AS4: Is Atheism a Privilege for the Wealthy?

Have you been frustrated when you’ve heard anyone say atheism a privilege for the wealthy? You’d better listen to find out how the guys deal with this obnoxious claim!

3 thoughts on “AS4: Is Atheism a Privilege for the Wealthy?”

  1. I completely agree with the point that Thomas made that people that are downtrodden really have the time to put the necessary thought into the God question. Especially in the US, people are constantly surrounded by God this and God that. The position becomes the default when the country is roughly 85-90% populated by God believers or apathetic people that don’t speak up one way or the other.

    Like in many other areas of life, more and more people find their time being taken up by working on basic survival, there is less time reflection and thought beyond what is just put out there as flatly true.

    These reasons are why it is so important for Atheists to be out and vocal. People need to know that the option is there and available. Discussions about not only Atheism, but many related topics must be had. Simply getting along is not enough. People need to get involved in improving their lot in life and improving the lives of others around them. Banding together helps to push the tides in the right directions. If people don’t get together, opposing forces will win before we know what has happened.

    A bit rambly and diatribe like at the end, but enjoy!

  2. The first 164 pages of the Alcoholics Anonymous text – including the 12 steps – have not changed since it was first published in the 1930’s, even though a new edition is released every few years. That also includes a chapter called “We Agnostics” which uses insultingly ignorant arguments explaining how no one could truly be an atheist or agnostic, and a chapter called “To Wives” because all addicts are men with wives who just need to be a little more understanding. The 12 steps were directly inspired by the Oxford Group, a Christian organization. They had 6 steps which Bill W. extrapolated into 12 for AA. AA claims to be “spiritual, not religious” and points out that it’s “God as we understood him,” not a specific God. But most groups I attended closed each meeting with the Lord’s Prayer, and were not very welcoming to people with other beliefs or none at all. I knew one woman who was Jewish, and even she had a hard time.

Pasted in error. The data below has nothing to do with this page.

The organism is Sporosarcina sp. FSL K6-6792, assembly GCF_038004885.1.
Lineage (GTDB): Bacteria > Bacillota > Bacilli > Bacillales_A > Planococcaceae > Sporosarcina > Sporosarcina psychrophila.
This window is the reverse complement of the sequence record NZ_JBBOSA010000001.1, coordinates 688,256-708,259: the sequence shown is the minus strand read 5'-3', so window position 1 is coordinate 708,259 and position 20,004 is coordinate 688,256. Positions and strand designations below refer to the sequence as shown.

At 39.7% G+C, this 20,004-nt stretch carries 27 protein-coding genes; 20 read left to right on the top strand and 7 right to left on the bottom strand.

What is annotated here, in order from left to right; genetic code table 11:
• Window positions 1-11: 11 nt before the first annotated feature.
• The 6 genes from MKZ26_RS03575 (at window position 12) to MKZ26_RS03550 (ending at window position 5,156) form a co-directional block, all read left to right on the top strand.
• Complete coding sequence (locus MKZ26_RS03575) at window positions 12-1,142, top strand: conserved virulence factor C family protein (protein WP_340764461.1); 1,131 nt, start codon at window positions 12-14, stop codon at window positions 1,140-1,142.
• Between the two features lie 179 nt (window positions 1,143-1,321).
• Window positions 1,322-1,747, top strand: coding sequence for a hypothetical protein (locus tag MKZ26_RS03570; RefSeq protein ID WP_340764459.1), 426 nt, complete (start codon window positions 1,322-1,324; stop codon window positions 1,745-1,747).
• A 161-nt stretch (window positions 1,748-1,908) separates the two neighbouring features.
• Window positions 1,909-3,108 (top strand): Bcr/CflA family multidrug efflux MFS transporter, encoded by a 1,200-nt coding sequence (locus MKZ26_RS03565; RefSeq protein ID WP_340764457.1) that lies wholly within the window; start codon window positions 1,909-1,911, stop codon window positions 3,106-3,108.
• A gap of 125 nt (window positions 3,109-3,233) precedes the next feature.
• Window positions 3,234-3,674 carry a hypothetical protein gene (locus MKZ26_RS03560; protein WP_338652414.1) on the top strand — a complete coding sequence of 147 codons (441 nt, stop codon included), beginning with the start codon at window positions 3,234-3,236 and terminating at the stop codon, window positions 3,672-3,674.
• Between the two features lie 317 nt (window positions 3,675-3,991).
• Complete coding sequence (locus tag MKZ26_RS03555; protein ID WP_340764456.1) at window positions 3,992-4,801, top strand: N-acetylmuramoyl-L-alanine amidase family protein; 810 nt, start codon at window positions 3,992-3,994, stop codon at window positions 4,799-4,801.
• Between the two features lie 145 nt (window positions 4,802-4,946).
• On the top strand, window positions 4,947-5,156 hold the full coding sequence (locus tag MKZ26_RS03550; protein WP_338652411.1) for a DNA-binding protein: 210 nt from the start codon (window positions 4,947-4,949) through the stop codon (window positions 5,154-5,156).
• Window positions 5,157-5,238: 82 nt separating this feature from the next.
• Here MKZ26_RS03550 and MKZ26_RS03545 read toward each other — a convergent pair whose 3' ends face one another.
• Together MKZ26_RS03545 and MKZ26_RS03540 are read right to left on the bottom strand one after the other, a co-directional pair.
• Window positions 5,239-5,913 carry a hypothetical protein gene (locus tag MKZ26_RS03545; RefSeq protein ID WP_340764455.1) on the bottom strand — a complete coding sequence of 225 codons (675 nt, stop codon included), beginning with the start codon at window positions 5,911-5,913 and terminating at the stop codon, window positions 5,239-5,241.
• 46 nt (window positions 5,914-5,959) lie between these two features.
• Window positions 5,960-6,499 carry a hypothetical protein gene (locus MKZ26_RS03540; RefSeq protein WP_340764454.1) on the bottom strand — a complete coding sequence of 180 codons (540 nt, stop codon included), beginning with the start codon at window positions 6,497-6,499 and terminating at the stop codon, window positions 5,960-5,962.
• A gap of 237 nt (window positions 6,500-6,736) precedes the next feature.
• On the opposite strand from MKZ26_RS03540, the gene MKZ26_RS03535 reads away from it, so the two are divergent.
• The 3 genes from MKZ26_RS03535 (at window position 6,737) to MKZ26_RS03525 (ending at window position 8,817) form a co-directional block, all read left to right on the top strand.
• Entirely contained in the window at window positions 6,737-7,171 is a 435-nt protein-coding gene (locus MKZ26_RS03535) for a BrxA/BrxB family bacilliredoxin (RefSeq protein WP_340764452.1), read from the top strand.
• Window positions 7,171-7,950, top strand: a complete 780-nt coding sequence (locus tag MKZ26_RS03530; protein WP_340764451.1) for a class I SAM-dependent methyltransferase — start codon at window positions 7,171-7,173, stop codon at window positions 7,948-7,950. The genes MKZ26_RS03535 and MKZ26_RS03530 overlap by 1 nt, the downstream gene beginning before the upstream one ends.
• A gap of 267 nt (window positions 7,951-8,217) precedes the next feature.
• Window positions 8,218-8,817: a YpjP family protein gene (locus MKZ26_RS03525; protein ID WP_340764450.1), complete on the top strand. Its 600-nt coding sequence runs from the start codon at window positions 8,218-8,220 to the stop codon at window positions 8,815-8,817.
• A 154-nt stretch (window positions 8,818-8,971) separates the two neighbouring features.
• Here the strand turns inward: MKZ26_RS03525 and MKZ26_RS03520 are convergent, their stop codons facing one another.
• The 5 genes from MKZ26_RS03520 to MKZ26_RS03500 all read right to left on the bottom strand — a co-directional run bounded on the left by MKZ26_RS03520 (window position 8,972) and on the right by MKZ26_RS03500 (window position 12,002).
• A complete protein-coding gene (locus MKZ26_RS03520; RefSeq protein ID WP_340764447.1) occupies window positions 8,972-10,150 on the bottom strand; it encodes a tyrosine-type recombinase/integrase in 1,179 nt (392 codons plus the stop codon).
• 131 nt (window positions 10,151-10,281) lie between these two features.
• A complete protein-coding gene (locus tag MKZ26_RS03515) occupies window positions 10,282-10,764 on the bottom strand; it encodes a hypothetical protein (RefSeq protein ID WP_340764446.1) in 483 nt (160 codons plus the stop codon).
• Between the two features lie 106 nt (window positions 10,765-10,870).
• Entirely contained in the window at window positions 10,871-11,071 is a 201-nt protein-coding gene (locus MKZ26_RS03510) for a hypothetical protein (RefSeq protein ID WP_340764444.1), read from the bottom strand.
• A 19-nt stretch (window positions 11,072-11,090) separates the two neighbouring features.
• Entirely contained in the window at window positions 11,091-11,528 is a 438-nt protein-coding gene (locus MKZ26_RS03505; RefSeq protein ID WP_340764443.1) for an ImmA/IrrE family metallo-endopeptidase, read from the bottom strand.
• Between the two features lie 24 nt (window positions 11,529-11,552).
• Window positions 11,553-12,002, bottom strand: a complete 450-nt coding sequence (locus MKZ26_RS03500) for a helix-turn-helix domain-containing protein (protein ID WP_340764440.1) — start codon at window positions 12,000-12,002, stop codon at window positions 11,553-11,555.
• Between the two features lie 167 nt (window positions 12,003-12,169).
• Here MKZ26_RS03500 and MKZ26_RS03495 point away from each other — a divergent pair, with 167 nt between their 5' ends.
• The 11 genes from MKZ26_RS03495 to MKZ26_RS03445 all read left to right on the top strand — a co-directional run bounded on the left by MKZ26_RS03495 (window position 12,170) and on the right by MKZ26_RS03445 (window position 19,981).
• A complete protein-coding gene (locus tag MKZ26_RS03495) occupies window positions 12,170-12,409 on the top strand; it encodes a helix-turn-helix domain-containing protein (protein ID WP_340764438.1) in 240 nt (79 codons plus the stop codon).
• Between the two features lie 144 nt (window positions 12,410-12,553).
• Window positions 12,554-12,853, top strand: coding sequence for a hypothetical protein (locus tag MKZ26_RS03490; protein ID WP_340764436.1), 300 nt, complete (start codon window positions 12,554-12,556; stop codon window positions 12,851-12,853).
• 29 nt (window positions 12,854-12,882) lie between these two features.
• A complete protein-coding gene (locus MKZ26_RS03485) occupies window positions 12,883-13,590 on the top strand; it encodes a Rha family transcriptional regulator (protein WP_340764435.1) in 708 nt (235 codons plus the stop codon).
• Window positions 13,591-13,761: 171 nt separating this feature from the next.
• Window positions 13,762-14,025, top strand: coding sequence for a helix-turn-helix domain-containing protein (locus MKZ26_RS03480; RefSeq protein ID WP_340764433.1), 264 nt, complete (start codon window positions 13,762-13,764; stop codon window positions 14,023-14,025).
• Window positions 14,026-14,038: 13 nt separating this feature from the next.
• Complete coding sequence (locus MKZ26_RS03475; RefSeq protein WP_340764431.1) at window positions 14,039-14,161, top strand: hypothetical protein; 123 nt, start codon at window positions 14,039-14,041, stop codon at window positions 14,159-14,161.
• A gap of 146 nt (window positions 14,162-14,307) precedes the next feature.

My mom was in AA for most of my childhood, so it became my “religion” more so than Christianity. They push children and family of alcoholics to join related 12 step programs even if they are not addicted to a substance (Al-Anon). In my experience, it was very much a cult and took complete control of my life. I wrote about my story for the Friendly Atheist – my story is the last on the page.

    1. I just started listening to the podcast. it is fantastic!
      I’d like to comment on AA. I went to AA for about two years around 2004/2005 on the recommendation of a treatment program I was in. Everything Anon says in his/her post is factual. It is a religious program, I’d even say it is a Christian program.
      AA may claim that you can pick any “god” as you see “him.” I guess Hera was out of the question. But at some step, you are required to get on your knees and pray and confess your sins.
      I stuck around for a bit, never getting past the god stuff (step 2) because there were some people there who were genuinely nice and interesting to talk with. At some point it hit me – why am I going to these meeting twice a week when I could be playing outside with my kids? That did it for me.
      The other aspect of AA that I find as bad as religion, if not worse, it the sense of powerlessness. You are told that you are powerless over alcohol, and must attend AA forever, or you will drink and die. It’s not a treatment program. I wouldn’t go as far as to call it a cult, although some people would.
      I had enough trouble getting over my problem. I didn’t want to spend the rest of my life going to a meeting and talking about it, or listening to people read boring books.
      If you are looking for people to be a guest on the podcast regarding this topic, I would be more than willing.
      Keep up the good work!

Leave a Reply